BREEZY Air studies may boost fuel economy. (Photo courtesy of FreightLiner LLC)

For one West Coast-based manufacturer, research gained from studying the aerodynamics of heavy-duty trucks will be a critical next step in squeezing efficiency out of cleaner, pricier diesel engines and fuel. On April 13, Freightliner LLC unveiled the world’s first truck-specific wind tunnel, which it financed and built near its headquarters in Portland, Ore.

A subsidiary of Stuttgart, Germany-based DaimlerChrysler, the truck manufacturer claims that the new steel-framed facility was the most-rapidly built and lowest-priced, full-scale wind tunnel on the planet. The 12,000-sq-ft building and wind tunnel were completed in 11 months for about $3 million, one-tenth of the cost of wind tunnels of similar size, says Freightliner.

Freightliner credits these achievements to thousands of hours of fluid-dynamics testing done in the months before any dirt was moved. "You always take risks when building something new," says Matt Markstaller, the owner’s project manager. The firm minimized its risks by engaging engineers from in-house, Portland State University and Mercedes-Benz in Germany. They all pitched in on "computerized design work that simulated actual operating conditions" in the tunnel, Markstaller says.

Rabi Mehta, a National Aeronautics and Space Administration research scientist, consulted on materials, interior shapes and equipment. The wind tunnel was the first for Portland-based designer VLMK Consulting Engineers and general contractor Mega Pacific, according to Kaz Kawamoto, Mega Pacific project manager.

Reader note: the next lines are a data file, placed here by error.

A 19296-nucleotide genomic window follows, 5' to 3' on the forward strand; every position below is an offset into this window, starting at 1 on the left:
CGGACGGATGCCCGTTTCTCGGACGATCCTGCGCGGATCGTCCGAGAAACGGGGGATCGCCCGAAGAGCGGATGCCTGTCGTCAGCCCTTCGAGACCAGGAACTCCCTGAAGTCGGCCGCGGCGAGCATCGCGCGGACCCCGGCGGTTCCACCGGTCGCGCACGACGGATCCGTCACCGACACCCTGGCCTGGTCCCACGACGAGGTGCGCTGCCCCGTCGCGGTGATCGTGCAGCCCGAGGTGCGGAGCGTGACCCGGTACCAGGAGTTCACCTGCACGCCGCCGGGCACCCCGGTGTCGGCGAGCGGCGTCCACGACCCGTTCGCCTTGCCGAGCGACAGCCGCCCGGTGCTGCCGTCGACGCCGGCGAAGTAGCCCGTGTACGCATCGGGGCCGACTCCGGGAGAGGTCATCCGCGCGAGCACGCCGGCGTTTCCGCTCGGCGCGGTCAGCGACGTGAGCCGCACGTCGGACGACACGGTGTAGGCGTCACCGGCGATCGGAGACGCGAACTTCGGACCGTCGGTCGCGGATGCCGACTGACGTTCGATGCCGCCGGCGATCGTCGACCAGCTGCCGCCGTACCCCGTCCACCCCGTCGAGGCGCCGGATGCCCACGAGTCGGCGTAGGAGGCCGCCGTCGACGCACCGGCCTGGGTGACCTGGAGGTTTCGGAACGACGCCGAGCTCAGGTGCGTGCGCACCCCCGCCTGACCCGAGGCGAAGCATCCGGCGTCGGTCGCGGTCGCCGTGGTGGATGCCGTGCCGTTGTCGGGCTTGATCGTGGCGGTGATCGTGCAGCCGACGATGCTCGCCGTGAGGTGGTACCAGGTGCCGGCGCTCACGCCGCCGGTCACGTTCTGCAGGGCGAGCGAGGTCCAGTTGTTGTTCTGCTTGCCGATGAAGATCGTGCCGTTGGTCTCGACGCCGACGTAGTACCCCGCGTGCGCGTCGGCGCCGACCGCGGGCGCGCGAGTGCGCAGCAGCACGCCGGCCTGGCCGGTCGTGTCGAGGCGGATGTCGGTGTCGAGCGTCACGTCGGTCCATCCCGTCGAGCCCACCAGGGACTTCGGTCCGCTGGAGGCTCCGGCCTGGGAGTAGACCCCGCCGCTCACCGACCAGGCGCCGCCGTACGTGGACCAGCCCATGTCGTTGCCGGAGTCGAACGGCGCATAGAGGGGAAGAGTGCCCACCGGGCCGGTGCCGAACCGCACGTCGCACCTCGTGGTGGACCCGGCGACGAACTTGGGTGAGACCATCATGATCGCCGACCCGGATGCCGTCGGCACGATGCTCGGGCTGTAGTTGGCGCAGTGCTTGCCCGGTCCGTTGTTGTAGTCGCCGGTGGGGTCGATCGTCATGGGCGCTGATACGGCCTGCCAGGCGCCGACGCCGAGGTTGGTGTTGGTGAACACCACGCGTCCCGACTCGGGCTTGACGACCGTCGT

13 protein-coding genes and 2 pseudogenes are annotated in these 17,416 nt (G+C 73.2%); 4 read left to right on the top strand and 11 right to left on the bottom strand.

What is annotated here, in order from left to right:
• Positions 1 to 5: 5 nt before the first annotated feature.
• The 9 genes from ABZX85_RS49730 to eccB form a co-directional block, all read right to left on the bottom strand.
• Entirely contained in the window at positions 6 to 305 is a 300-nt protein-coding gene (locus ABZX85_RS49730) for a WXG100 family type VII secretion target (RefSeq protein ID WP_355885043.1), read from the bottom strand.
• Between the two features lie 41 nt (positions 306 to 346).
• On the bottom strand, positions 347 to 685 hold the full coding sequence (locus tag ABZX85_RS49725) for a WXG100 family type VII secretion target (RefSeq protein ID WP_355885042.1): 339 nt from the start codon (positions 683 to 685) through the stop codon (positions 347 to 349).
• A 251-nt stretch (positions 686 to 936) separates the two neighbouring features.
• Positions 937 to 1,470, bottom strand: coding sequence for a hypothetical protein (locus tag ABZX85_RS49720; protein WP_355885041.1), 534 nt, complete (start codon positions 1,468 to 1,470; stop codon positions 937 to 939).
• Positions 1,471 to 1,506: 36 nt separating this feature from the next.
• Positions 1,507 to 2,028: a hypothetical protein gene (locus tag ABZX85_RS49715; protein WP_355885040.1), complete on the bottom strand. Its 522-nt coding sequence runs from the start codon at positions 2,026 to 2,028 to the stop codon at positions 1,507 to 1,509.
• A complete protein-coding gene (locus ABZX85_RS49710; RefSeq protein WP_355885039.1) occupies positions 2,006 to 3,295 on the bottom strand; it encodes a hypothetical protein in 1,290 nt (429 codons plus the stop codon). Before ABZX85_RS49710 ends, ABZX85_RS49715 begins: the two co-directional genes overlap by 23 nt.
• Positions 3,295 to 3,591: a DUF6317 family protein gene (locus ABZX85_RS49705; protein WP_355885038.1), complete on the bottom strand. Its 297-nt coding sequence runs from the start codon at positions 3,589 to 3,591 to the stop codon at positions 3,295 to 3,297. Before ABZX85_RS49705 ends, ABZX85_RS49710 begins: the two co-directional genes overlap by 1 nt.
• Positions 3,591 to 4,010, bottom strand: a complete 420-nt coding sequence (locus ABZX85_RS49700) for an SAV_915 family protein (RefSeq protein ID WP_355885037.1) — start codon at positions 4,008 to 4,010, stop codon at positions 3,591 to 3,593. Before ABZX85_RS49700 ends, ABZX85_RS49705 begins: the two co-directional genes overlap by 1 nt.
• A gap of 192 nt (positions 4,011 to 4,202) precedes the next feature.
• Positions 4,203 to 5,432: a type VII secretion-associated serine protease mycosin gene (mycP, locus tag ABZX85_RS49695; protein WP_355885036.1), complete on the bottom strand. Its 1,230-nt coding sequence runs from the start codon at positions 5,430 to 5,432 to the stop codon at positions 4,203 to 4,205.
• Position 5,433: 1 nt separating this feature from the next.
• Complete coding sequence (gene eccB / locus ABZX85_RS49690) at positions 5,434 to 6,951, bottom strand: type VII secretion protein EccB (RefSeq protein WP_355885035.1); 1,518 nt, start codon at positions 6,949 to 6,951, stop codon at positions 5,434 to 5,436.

The project team also economized on key components. Ten commercially available, 72-in. fans behind the test vehicle move air through the the roughly 90-ft-long tunnel. The fans draw in air at 35 mph and the velocity of air increases to 65 mph as it moves through a contraction cone and toward the test vehicle.

Two small ramps hold vehicles against a load cell, which delivers drag-force measurements to test observers. Engineers can model different vehicle types, including tractor-trailers, work trucks, school buses and commercial vans.

Michael von Mayenburg, Freightliner’s senior vice president of engineering and technology, says the tunnel will be an important tool. By 2007, he hopes to cut drag resistance on trucks by 15% and boost fuel economy by 5%.

Freightliner’s timing couldn’t be better. Its goals coincide with an Environmental Protection Agency rule change in on-road diesel emissions, slated for January 2007 (ENR 3/1 p. 24). With fuel-efficiency still a question on 2007 engines, gains made in the wind tunnel may blow away when the technology is adopted. In such a scenario, however, Freightliner says it still would have an advantage over competitors unable to offer equally "slippery" vehicles.